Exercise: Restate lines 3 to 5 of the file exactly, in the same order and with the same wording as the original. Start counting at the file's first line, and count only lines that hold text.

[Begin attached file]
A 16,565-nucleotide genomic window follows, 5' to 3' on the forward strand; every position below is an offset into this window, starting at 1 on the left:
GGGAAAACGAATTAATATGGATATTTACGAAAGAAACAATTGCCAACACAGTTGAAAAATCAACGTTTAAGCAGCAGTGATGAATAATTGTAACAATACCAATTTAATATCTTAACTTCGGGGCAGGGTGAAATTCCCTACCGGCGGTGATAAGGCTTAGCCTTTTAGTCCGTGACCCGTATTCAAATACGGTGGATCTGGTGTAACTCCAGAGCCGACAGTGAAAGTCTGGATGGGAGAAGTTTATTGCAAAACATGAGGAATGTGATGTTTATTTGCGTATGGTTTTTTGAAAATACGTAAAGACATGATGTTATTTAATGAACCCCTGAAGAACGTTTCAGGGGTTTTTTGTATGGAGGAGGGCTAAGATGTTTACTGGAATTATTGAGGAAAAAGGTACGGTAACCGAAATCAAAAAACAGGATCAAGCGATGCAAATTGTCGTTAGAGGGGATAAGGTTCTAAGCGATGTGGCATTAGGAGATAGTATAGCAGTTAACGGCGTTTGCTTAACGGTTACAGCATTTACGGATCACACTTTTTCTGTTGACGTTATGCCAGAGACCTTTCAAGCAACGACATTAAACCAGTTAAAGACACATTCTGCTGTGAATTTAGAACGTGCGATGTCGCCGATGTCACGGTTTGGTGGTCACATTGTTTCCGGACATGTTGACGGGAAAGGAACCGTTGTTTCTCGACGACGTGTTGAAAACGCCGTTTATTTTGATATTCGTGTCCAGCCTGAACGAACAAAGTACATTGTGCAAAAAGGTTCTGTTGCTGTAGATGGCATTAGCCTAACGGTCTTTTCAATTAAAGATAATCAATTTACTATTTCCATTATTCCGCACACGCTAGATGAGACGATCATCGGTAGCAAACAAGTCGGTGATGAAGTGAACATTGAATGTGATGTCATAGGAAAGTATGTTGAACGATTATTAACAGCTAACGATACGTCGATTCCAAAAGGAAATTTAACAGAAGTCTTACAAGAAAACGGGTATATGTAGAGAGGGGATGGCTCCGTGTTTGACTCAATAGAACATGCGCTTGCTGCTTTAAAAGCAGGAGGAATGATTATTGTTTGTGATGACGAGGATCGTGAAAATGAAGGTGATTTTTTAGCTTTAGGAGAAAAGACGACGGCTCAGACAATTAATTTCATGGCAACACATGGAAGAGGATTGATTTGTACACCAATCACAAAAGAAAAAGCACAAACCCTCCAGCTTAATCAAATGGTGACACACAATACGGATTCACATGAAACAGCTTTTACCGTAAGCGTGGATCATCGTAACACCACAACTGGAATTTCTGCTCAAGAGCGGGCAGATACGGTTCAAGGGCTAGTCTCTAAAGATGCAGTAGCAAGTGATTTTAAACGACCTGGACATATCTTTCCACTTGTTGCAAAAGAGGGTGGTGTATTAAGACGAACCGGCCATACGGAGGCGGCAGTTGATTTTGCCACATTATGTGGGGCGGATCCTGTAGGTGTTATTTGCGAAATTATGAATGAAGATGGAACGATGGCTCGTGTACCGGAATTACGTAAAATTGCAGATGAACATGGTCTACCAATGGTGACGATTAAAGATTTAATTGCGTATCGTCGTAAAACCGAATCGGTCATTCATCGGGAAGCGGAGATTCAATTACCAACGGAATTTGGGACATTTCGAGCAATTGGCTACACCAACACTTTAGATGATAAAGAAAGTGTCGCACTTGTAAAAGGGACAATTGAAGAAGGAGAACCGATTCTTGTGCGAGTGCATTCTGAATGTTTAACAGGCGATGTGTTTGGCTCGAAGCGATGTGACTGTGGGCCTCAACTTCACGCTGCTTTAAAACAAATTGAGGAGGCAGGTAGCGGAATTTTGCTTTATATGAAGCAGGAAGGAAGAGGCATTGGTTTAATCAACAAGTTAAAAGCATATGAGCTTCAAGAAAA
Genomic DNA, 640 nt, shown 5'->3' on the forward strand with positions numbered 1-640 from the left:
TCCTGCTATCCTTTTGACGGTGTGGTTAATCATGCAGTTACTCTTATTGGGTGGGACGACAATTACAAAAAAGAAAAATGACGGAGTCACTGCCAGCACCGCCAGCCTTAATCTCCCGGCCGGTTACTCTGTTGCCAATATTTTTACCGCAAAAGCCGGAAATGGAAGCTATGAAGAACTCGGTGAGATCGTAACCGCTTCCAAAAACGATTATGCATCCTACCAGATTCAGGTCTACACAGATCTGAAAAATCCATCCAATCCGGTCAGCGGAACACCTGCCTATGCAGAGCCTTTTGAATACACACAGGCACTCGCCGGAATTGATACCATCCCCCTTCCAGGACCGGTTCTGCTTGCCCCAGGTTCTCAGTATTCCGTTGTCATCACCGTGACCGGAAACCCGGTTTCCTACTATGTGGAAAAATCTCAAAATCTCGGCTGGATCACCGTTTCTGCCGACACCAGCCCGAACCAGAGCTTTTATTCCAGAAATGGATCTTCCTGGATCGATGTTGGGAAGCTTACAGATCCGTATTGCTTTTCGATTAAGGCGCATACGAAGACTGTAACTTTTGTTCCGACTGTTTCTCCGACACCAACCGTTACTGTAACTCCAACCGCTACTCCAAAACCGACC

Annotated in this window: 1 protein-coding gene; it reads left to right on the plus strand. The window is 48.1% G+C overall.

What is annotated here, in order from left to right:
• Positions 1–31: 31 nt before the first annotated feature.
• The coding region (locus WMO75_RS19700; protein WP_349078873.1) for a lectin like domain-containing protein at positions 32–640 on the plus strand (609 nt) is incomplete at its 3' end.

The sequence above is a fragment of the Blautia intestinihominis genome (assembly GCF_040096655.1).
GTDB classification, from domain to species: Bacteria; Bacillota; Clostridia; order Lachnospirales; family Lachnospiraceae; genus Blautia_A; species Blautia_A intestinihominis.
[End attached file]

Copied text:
Genomic DNA, 640 nt, shown 5'->3' on the forward strand with positions numbered 1-640 from the left:
TCCTGCTATCCTTTTGACGGTGTGGTTAATCATGCAGTTACTCTTATTGGGTGGGACGACAATTACAAAAAAGAAAAATGACGGAGTCACTGCCAGCACCGCCAGCCTTAATCTCCCGGCCGGTTACTCTGTTGCCAATATTTTTACCGCAAAAGCCGGAAATGGAAGCTATGAAGAACTCGGTGAGATCGTAACCGCTTCCAAAAACGATTATGCATCCTACCAGATTCAGGTCTACACAGATCTGAAAAATCCATCCAATCCGGTCAGCGGAACACCTGCCTATGCAGAGCCTTTTGAATACACACAGGCACTCGCCGGAATTGATACCATCCCCCTTCCAGGACCGGTTCTGCTTGCCCCAGGTTCTCAGTATTCCGTTGTCATCACCGTGACCGGAAACCCGGTTTCCTACTATGTGGAAAAATCTCAAAATCTCGGCTGGATCACCGTTTCTGCCGACACCAGCCCGAACCAGAGCTTTTATTCCAGAAATGGATCTTCCTGGATCGATGTTGGGAAGCTTACAGATCCGTATTGCTTTTCGATTAAGGCGCATACGAAGACTGTAACTTTTGTTCCGACTGTTTCTCCGACACCAACCGTTACTGTAACTCCAACCGCTACTCCAAAACCGACC

Annotated in this window: 1 protein-coding gene; it reads left to right on the plus strand. The window is 48.1% G+C overall.